In the 1880’s, Jefferson Howard was the 42-year-old son of a freedman who had made a name for himself as a chic fashion designer among the well-to-do. Jefferson was a good-natured soul, grateful for his station in life. He had established himself as a top fashion designer of men’s formal and leisure wear in New York City, with an impressive list of clients.
He generally had no qualms with white people, especially those who were decent and respectful. One of few exceptions was the leisurely pastime of golf. Howard thought it was a silly game with senseless, obscure protocol and rules that, like tennis, were made deliberately difficult. He also saw it as an awful waste of land; not to mention the time and effort required for maintenance. Howard had grown up on a farm and equated open land to potential for nourishment. And if that wasn’t enough, he’d had a few unpleasant run-ins with golfers and considered them snobby elitists.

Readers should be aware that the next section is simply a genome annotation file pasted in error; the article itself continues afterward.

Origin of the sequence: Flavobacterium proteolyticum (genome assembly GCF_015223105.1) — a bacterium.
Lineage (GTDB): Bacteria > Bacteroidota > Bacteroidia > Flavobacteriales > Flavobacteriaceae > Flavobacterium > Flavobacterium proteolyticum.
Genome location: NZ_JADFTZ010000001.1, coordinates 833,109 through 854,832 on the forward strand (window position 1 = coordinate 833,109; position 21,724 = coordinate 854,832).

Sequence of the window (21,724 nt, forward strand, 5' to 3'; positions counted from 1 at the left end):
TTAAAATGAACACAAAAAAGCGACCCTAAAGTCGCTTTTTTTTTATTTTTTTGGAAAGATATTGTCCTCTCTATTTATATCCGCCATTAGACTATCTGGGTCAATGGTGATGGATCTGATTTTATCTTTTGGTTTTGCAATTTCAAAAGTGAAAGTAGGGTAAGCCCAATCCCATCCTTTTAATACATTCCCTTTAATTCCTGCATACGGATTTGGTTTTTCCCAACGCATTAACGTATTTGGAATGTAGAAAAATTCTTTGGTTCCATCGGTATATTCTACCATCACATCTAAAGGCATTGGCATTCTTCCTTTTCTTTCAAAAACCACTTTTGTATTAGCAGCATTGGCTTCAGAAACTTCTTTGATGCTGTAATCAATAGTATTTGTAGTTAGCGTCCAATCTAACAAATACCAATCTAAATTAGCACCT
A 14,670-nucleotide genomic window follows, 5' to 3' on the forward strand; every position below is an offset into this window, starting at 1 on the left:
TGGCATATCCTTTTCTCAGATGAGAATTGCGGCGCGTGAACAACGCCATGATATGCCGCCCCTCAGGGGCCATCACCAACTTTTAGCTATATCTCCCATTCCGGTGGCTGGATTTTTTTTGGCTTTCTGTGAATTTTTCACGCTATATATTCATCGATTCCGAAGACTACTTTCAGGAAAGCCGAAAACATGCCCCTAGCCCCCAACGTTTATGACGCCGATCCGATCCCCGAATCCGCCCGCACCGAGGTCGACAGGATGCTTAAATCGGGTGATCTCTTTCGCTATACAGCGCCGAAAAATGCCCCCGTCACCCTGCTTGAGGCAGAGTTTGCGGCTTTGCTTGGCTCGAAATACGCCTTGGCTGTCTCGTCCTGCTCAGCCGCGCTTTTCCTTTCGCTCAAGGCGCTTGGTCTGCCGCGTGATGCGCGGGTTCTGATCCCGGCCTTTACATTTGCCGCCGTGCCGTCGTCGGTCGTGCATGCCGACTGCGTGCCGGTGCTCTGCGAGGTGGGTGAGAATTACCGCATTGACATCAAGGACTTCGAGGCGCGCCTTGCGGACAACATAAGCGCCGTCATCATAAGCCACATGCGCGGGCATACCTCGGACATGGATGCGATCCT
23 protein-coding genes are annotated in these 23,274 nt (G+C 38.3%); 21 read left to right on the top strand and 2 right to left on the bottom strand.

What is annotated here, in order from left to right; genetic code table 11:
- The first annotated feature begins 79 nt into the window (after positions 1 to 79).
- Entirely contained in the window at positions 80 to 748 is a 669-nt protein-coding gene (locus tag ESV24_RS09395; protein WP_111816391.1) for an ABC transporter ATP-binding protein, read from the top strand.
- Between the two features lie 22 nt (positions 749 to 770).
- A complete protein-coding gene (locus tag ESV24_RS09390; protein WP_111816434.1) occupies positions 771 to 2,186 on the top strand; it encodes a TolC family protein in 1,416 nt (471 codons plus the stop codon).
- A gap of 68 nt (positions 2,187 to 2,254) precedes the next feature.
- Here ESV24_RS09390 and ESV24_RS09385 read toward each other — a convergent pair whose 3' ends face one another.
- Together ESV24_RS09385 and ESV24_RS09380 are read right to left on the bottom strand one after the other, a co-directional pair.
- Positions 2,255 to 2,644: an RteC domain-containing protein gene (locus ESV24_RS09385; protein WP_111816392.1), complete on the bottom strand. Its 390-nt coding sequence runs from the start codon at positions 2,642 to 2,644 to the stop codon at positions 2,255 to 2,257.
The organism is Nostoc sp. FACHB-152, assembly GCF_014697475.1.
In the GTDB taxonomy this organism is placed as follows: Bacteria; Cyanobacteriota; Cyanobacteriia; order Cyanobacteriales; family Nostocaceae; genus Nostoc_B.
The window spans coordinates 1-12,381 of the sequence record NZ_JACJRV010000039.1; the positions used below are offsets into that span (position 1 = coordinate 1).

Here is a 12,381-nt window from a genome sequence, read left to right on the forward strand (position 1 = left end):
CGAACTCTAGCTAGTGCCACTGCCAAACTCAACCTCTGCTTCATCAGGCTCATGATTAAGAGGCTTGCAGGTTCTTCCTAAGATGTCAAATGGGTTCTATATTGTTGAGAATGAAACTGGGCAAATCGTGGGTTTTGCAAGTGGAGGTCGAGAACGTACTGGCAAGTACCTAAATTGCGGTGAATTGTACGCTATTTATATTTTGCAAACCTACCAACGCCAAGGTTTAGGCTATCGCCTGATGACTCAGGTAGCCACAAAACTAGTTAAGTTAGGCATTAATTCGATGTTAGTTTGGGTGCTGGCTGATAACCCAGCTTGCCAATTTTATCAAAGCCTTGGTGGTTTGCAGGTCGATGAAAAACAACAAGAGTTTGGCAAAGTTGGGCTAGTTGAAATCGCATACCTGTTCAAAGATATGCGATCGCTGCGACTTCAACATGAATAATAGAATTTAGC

But in an odd twist of fate, one of Howard’s top clients, Richard P. Thompson asked him to design golf attire for the “modern” golfer of the late 19th century. Thompson’s family owned the Sycamore Sportswear Company, one of the biggest and most successful of its kind. Thompson saw an opportunity to capture a growing market of wealthy whites who golfed devotedly on weekends. The sport had originated in Scotland; with the traditional wide-cut pants in checkered patterns and the flat caps could still be seen occasionally.
This gave Howard an opening to create some outlandish clothing styles that golfers still wear to this day. In later years, Howard admitted “Those people behaved like buffoons, so I thought it was only right they looked the part.”